Radiolabelled proteins were produced using the TnTQuick system (Promega) using plasmid DNA template in the pLinkT7β vector (R. Treisman). Glutathione beads containing 5 µg of the appropriate GST-fusion protein were mixed with 20 µl radiolabelled proteins and 80 µl RIPA buffer, and incubated at 4°C for 1.5 h. The beads were collected by centrifugation at 2000× g for 1 min, and washed 4× in 200 µl RIPA buffer. Bound proteins were eluted by addition of 20 µl 3× SDS-PAGE loading buffer and analysed by SDS-PAGE. NuPAGE gels (Invitrogen) were stained and soaked in 30% methanol, 10% acetic acid for 2×5 min before drying. Radiolabelled proteins were analysed by exposure to a phosphorimager cassette (Amersham) overnight, recorded on a Typhoon scanner and manipulated using ImageQuant software (Amersham).


S2 cells were transfected with 2.5 µg each of plasmids containing a FLAG-tagged partner and an HA-tagged partner. Expression from the pRmHA3 plasmid (Drosophila Genomic Resource Centre) was induced with 0.7 mM CuSO4, and cells incubated for 1 day prior to extract preparation. Cells were collected at 500× g for 4 min and washed in 2 ml ice-cold PBS prior to lysis in 200 µl RIPA buffer (100 mM Tris-HCl pH 8, 1 mM EDTA, 0.5 mM EGTA, 1% Triton X-100, 0.1% sodium deoxycholate, 0.1% sodium dodecyl sulphate (SDS), 140 mM NaCl, 1 mM PMSF, Complete protease inhibitors (Roche)) for 15 min at 4°C. Lysates were cleared by centrifugation at 20 000× g for 15 min. Immunoprecipitation was performed by addition of 25 µl of a 1∶1 slurry of anti-FLAG agarose (M2, Sigma), and incubation at 4°C for 2 h. Immunoprecipitates were collected by centrifugation at 2000× g for 1 min, and washed five times in 0.2 ml RIPA buffer. Proteins were recovered with 1 mg/ml FLAG peptide (Sigma) and samples analysed by Western blotting.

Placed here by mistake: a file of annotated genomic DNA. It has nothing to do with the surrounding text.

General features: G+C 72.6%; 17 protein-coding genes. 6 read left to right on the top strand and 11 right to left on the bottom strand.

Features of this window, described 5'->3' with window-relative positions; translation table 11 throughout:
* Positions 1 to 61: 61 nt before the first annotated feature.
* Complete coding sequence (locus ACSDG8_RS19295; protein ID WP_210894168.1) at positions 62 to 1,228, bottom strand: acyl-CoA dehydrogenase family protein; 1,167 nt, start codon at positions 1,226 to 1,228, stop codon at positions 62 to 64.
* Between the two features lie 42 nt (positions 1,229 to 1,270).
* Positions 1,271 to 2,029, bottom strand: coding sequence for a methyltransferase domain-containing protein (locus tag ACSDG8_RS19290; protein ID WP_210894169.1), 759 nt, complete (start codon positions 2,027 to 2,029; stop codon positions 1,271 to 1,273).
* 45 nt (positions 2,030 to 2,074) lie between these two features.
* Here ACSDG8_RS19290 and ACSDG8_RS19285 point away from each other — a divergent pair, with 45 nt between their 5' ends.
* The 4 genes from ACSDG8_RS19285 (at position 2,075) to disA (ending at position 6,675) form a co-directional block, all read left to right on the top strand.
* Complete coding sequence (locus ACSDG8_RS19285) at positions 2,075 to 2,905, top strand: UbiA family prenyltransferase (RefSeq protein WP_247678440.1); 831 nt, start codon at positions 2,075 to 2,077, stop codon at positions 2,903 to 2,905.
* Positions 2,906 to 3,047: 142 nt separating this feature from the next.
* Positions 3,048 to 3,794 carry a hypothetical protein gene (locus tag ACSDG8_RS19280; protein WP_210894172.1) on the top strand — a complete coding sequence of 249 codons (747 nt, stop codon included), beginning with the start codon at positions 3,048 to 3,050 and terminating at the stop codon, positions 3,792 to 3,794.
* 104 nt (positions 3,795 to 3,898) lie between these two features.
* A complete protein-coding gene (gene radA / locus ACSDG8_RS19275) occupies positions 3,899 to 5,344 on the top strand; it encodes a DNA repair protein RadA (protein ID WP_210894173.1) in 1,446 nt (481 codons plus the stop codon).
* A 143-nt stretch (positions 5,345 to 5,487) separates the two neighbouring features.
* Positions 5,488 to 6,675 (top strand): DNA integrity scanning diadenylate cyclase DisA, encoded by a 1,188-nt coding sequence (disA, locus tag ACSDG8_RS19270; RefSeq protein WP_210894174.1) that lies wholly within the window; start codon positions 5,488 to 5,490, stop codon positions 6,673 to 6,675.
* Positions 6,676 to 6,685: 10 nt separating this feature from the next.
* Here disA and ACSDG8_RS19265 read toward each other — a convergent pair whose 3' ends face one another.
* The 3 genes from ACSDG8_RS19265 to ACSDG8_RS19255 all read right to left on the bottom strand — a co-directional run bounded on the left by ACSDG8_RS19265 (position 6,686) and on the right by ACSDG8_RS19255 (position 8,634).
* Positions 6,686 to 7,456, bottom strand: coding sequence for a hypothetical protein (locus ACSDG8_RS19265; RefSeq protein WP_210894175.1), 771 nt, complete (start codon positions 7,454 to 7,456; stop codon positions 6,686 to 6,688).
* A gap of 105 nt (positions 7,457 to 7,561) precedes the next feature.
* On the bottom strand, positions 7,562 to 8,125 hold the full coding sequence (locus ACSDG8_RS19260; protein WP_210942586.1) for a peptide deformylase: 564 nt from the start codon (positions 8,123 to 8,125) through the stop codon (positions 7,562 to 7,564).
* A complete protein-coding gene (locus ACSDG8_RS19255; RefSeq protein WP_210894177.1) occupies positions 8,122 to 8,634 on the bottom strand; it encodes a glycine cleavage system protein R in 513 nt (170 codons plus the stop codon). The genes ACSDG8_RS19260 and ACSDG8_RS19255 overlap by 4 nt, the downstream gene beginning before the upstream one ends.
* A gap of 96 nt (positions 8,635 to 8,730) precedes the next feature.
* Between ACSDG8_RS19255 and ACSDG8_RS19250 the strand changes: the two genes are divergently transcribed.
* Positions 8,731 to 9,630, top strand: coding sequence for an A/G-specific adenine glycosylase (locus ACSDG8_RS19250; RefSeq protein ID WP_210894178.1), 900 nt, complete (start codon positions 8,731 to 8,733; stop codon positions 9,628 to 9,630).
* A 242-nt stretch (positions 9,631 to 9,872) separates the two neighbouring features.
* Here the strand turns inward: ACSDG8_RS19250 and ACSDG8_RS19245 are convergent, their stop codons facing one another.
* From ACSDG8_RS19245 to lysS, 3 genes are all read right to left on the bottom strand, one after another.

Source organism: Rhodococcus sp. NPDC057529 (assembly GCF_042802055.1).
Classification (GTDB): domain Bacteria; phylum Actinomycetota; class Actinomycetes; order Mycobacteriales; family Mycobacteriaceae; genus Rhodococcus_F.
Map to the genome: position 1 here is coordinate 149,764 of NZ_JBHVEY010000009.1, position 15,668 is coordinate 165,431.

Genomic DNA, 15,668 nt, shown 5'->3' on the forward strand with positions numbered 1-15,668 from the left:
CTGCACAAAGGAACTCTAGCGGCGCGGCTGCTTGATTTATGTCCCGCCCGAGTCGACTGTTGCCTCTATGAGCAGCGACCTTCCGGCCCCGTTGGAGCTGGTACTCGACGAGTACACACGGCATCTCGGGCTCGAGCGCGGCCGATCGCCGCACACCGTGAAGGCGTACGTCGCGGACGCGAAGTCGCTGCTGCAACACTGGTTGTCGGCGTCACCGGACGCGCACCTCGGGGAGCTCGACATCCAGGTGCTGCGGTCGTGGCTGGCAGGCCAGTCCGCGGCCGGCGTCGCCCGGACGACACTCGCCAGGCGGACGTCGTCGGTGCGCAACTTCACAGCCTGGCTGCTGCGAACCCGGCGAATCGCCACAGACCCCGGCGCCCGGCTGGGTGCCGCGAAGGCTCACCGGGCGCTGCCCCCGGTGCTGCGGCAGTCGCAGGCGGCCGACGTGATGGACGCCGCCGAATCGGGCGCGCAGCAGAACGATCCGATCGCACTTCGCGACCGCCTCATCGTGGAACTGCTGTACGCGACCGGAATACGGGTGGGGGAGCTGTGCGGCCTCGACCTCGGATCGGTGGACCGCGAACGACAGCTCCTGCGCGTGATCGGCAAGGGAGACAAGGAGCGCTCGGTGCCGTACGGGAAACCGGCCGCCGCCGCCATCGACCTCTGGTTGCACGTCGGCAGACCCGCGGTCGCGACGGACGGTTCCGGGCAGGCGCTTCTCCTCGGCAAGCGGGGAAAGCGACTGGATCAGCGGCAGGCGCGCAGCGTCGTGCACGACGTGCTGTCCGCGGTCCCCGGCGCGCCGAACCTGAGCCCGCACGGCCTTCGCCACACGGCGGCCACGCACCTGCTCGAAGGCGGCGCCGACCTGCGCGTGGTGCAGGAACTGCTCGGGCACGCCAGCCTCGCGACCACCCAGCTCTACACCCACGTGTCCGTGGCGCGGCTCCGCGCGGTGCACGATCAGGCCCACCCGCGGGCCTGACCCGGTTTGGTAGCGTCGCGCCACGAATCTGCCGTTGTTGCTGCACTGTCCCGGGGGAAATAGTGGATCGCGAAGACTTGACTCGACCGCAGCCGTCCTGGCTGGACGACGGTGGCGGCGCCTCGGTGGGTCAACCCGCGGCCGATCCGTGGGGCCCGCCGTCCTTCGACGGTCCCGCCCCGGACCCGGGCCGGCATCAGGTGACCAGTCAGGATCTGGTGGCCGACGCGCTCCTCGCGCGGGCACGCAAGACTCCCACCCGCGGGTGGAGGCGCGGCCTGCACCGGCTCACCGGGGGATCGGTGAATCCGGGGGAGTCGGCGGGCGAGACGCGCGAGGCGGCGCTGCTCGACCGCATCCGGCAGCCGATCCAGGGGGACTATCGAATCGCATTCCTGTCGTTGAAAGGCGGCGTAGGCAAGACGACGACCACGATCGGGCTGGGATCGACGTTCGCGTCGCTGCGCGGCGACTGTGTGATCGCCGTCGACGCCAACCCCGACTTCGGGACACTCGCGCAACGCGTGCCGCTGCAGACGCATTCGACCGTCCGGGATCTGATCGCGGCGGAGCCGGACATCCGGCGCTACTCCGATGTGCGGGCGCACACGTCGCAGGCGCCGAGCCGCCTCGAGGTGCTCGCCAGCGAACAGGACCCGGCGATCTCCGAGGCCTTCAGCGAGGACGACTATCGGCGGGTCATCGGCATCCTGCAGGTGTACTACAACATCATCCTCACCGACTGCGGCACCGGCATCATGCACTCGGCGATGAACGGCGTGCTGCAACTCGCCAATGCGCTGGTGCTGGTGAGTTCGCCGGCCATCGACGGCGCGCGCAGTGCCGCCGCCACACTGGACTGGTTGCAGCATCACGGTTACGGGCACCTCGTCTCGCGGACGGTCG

Immunostaining of NIH 3T3 cells

NIH 3T3 cells were cultured in Dulbecco's modified Eagle's medium (DMEM) (Invitrogen) supplemented with 5% fetal calf serum in a 10% CO2 atmosphere at 37°C. Constructs were cloned into pcDNA 3.1 with N-terminal (dATRX long isoform) HA tag or C-terminal (dATRX short isoform) HA or Myc tags or untagged (dHP-1a). For transfection, cells were plated at a density of 1×106 cells per well of a 6 well plate and incubated for 16 h. Cells were transfected with 4 µg DNA, diluted in Optimem (Invitrogen) using lipofectamine 2000 (Invitrogen) according to the manufacturer's instructions. After 5 h the medium was exchanged, and after 2 h recovery, the cells were split onto coverslips. After 16 h cells were fixed and stained as described above for S2 cells. Antibodies used were rat anti-HA (Roche) 1∶500, mouse anti-myc (Sigma) 1∶500 and anti-HP1 (DSHB) 1∶300.

Polytene staining

Larvae from flies using either heat shock GAL4 (at 25°C) or a salivary gland specific GAL4 line (at 18°C) to drive expression of a UAS-dATRX-HA transgene were used. Salivary glands were dissected in 0.1% Triton X-100 in PBS, then transferred to a drop of 1% Triton X-100, 1.85% formaldehyde in PBS for 10 s. They were then moved to a 40 µl drop of 50% acetic acid, 1.85% formaldehyde in water on a siliconized coverslip for 2 min, and squashed. Slides were washed 2×15 min in PBS and blocked in 10% foetal calf serum, 0.1% Triton X-100 in PBS for 1 h at room temperature. 20 µl of primary antibody solution was added and slides incubated overnight at 4°C. They were washed twice for 15 min in wash buffer 1 (300 mM NaCl, 0.1 Triton X-100 in PBS) and once in wash buffer 2 (1% Triton X-100 in PBS). 20 µl fluorescent secondary antibodies (Molecular Probes) were added for 2 h at room temperature. Washing was repeated, and DNA stained in 1 µg/ml DAPI before mounting in Fluoromount G (Southern Biotechnology) and analysis on a BioRad Radiance confocal microscope. Antibodies used were rat anti-HA (Roche) 1∶50, mouse anti-HP-1a (DSHB) 1∶20 and anti-dATRX-Long 1∶10.


We thank E. Thompson and M. Churcher for helpful comments on the manuscript.

Author Contributions

Conceived and designed the experiments: AB AR AT SC. Performed the experiments: AB AR SC. Analyzed the data: AB AT SC. Wrote the paper: AB AT SC.